Record rainfall from tropical cyclone Bonnie has
left some ramps in the Cape Hatteras National Seashore flooded and
hazardous for travel and has temporarily closed the Cape Point
Several of the ramps on the seashore have had
standing water in low spots over the past week, but the most flooded
and hazardous are Ramps 43 and 44 in Buxton and Ramp 49 in Frisco,
according to Hatteras Island District Ranger Joe Darling.
According to the seashore's beach access and ramp
report, there is 8 to 10 inches of standing water in the entry way to
Ramp 43, but the ramp is passable. The water at 44 and 49 is so
deep that the report recommends that small and mid-size off-road
vehicles use caution.
The seashore said in a news release that it has
no plans to close any ramps, but late on Saturday, Darling posted
signs at some ramps warning drivers, "Due to extreme rainfall from
Tropical Depression Bonnie, vehicular travel is not recommended past
this location in low clearance vehicles. Portions of the ORV ramp
are flooded with deep water. Enter at your own risk."
On southern Hatteras Island, there are no
flooding problems with Ramp 55 in Hatteras village across from the
Graveyard of the Atlantic Museum. However, the Pole Road, in the
same area is reported to be under a foot of water.
On Friday, June 3, the Park Service reported 7 to
8 inches of standing water at Cape Point Campground, which has made the
campground inoperable for "the foreseeable future."
The Park Service said that, beginning on
Thursday, it paused the online reservation system for Cape Point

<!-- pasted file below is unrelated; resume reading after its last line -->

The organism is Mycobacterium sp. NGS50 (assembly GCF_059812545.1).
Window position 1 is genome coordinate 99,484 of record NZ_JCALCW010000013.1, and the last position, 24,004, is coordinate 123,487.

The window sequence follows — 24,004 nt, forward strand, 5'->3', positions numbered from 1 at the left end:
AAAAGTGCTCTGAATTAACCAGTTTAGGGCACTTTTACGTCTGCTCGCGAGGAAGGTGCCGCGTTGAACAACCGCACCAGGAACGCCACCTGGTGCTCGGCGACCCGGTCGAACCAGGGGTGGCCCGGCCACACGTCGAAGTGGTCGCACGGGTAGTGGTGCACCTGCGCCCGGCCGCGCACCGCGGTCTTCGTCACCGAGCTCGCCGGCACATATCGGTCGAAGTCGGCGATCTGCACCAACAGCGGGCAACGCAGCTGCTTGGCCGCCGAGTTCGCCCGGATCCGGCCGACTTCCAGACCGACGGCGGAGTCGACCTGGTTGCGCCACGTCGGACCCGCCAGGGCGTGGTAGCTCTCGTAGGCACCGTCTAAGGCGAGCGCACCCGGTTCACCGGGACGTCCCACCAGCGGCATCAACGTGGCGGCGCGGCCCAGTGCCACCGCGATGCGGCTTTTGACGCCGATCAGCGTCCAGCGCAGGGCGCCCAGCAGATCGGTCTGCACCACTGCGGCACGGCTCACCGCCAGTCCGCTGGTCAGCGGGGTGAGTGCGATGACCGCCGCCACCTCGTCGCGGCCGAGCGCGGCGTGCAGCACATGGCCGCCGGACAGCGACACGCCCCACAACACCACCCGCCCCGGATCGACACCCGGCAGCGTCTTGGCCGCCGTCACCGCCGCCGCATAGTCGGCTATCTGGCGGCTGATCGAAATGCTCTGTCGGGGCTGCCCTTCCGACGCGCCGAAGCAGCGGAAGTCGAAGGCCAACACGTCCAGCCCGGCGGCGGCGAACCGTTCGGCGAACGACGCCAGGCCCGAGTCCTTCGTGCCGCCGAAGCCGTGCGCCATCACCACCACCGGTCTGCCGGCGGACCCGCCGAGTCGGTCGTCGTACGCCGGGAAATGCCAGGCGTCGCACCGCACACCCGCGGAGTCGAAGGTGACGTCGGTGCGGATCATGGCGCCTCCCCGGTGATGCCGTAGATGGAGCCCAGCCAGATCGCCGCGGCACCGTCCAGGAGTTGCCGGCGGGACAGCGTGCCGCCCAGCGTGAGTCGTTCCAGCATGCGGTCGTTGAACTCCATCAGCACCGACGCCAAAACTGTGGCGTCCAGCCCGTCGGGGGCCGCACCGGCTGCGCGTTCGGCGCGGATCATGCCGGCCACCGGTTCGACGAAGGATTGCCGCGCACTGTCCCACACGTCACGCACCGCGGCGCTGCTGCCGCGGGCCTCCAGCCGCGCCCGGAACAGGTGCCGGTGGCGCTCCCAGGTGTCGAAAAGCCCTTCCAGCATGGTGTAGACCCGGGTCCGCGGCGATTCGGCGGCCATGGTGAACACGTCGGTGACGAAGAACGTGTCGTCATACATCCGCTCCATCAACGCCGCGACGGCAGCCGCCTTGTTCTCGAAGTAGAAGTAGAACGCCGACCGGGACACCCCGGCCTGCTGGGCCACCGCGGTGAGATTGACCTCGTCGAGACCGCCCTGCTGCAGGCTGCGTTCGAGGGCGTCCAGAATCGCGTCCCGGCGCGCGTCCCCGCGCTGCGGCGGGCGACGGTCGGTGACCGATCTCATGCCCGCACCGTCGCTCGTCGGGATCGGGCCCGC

Campground for seven days.
"After a week, park staff will assess the
campground and determine if it is safe to allow visitors to reserve
camping spaces," park officials said.
There are no other seashore campground closures.
And anyone with a reservation in the campground will receive a refund
for time during which it is closed.
Rainfall records were set for two days last week
at Billy Mitchell Airport in Frisco. On Memorial Day -- Monday,
May 30 -- 7.09 inches of rain fell at the airport, and on Thursday,
4.33 inches inundated the area, breaking a second record.
A monthly rainfall record for the month of May at
Billy Mitchell also fell. The total for the month was 12.67 inches,
breaking the old record of 11.7 inches, set in 2003. The
normal rainfall for May is 3.57 inches.
The total rainfall at Billy Mitchell for the Bonnie storm event was more than 14 inches.
Currently, the National Weather Service is
keeping an eye on the third tropical system of the 2016 season, which
formed as a tropical depression early Sunday and by Sunday evening had
become Tropical Storm Colin. This storm, which formed in the Gulf of
Mexico, is forecast to move quickly toward the Florida panhandle
today. Then it is expected to move rapidly across northern
Florida and up the East Coast offshore of the Outer Banks Monday night
Depending on the path of the storm, the local
National Weather Service office says Hatteras and Ocracoke could see
another 1 to 3 inches of rain, with a possibility of up to 4 inches.
Click here for the latest beach access update and ramp report from the National Park Service.
For more information on the weekend forecast for Hatteras and Ocracoke islands, go to the local Weather Service website at www.weather.gov/mhx/. Or check out the local office on Facebook at https://www.facebook.com/NWSMoreheadCity/?fref=ts.